Parades and Wallendas

It is a good morning for beginnings. In the ravine outside my open cabin window, an intermittent drizzle falls–not of rain, but of yellow leaves. Stronger breezes send a flickering shower down from the tops of trees, the leaves catching the light and twisting as they drop. In gentler drafts, a single disk might twirl to the ground. I am surprised by the unexpectedness of the morning shower, dazzled by the chips of light that loosen themselves from the topmost branches. Perhaps their stems are seared off by the heat of the sun, a hundred falling Icaruses fluttering too close to the sun. Is today a ticker tape parade ushering in the fall of autumn? Is this a trickle before the cascade?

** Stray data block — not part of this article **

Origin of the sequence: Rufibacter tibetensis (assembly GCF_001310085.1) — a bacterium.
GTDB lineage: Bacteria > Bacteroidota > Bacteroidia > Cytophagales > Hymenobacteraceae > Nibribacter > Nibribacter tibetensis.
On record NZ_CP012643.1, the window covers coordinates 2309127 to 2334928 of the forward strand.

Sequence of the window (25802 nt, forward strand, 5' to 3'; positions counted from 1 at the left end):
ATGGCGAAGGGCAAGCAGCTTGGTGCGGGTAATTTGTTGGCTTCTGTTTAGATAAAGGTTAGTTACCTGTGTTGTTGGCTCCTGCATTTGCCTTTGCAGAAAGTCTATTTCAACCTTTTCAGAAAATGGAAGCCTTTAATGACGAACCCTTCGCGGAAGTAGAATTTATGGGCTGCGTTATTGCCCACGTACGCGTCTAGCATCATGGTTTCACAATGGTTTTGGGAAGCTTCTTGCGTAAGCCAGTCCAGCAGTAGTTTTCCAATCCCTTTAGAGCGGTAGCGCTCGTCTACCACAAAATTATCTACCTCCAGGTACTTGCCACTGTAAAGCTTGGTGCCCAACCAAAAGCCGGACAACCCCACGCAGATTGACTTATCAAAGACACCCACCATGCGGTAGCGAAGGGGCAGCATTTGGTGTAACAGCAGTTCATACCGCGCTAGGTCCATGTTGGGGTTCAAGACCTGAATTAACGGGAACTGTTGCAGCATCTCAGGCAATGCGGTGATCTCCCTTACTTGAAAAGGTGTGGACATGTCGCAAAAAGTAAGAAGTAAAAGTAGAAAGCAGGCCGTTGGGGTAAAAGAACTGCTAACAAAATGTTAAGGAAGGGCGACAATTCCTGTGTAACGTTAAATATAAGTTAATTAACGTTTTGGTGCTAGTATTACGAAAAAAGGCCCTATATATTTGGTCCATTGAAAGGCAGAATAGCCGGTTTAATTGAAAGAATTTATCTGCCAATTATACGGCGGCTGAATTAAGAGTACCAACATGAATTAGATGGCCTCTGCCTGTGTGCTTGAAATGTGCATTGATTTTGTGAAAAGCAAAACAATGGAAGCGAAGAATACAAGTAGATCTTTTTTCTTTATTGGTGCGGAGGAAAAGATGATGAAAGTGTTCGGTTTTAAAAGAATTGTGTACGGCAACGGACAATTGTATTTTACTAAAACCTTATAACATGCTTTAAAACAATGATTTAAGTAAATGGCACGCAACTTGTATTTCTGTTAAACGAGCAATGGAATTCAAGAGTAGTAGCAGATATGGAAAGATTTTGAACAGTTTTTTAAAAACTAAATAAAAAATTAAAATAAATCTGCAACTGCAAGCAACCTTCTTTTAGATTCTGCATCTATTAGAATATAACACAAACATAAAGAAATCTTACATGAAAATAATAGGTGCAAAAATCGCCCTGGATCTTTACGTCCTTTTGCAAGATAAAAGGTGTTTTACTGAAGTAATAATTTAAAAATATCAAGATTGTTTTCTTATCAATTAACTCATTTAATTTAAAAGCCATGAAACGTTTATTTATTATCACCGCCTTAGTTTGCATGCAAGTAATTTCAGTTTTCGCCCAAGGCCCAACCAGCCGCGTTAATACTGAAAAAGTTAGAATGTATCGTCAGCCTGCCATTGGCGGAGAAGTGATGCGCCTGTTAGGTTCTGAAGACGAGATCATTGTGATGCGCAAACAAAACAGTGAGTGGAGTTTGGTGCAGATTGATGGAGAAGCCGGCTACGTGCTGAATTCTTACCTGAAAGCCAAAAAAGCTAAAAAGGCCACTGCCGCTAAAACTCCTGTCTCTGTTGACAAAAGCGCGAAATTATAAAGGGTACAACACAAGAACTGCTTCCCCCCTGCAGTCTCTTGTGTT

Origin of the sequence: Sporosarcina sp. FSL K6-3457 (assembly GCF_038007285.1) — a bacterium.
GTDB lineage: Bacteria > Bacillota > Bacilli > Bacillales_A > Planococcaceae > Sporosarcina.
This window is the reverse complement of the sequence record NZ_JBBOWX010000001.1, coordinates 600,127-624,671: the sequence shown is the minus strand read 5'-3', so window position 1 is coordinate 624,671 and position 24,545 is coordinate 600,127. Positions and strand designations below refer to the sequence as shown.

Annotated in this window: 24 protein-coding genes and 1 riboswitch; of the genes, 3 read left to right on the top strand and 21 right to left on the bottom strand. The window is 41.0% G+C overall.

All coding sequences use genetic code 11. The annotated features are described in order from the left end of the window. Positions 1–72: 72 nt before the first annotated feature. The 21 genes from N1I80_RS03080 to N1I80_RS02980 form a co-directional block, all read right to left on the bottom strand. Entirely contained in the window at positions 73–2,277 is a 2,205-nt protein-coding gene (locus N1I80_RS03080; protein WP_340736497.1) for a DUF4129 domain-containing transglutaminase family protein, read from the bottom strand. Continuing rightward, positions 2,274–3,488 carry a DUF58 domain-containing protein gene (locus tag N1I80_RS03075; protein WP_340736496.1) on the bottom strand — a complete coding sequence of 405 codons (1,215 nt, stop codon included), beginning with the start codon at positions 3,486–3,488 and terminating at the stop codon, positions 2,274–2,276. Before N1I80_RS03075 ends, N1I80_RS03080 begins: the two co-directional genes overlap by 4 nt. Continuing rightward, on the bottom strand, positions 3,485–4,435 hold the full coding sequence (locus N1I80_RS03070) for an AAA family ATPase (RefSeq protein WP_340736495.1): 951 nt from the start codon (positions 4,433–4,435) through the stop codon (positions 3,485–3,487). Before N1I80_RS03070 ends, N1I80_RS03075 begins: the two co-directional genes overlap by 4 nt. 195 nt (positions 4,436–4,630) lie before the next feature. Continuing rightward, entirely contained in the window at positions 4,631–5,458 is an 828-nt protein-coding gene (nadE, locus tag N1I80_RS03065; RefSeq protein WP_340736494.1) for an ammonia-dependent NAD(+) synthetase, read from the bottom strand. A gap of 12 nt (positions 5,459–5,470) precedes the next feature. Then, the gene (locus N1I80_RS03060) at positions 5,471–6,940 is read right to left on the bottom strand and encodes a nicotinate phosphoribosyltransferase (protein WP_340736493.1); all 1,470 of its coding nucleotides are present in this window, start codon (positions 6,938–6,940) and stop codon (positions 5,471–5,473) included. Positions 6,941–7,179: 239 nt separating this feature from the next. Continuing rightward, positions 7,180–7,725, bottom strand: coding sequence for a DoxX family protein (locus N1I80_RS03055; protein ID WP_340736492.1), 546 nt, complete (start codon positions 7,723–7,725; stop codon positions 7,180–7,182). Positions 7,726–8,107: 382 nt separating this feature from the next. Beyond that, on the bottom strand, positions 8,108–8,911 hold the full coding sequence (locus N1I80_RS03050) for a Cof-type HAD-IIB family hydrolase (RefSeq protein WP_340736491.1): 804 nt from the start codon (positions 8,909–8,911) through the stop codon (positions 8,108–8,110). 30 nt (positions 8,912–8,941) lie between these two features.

Today, more squirrels are bounding in the trees than I’ve ever seen in these woods. I watched as one soared from a sturdier branch to a more slender twig. The branch bent heavily upon its landing, but the squirrel rode it without a bobble, arching towards the ground on its tip, clinging securely. As the branch ascended, he scrambled along the trapeze line and leaped with practiced abandon into a neighboring tree, where he raced down the trunk, his body vertical to the ground. This grace and agility in the woods are compensation for the sheer stupidity they exhibit in the middle of roads. Most squirrel mothers, I contend, instruct their young to “remember to run both ways when you cross the road.” Here, however, they are in their element, a furry Wallenda troupe needing no nets. We would all do well to plant ourselves in our best element, the place where we don’t flounder or struggle, but where we can exist fearlessly, making flying leaps that end in safe landings.

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